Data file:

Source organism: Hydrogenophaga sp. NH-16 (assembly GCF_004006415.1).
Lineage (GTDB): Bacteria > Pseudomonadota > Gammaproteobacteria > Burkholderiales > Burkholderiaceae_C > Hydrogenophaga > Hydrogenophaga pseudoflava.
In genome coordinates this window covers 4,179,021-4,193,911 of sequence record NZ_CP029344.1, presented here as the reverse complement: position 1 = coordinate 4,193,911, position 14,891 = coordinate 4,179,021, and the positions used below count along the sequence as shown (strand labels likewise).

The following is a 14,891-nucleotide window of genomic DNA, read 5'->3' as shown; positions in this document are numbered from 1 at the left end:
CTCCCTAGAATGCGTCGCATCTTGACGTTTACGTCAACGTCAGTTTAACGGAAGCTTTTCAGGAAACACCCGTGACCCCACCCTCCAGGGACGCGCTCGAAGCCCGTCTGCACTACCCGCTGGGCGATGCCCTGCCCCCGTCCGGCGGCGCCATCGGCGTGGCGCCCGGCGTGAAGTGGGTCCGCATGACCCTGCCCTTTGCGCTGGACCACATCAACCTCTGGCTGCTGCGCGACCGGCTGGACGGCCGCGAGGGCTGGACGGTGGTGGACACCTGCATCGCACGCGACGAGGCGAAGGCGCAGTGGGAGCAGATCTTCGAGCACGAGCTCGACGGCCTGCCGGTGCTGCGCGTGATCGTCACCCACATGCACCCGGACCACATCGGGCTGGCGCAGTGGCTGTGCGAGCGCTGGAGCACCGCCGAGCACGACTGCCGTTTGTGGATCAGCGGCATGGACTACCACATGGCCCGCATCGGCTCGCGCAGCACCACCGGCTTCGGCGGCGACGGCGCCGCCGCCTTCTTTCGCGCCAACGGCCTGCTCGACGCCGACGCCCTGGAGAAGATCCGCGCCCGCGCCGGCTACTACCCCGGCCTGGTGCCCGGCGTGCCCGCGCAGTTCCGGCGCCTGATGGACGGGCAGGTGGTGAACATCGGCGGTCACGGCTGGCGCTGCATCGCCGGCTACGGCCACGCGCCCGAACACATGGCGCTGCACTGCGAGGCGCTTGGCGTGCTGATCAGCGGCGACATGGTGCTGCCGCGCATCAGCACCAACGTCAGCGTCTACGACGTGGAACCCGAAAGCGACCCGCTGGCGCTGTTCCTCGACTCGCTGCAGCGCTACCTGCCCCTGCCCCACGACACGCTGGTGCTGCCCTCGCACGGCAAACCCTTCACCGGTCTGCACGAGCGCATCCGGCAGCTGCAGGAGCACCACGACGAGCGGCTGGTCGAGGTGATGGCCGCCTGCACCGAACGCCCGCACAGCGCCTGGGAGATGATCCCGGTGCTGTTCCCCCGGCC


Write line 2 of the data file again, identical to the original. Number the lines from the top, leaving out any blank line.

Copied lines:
Lineage (GTDB): Bacteria > Pseudomonadota > Gammaproteobacteria > Burkholderiales > Burkholderiaceae_C > Hydrogenophaga > Hydrogenophaga pseudoflava.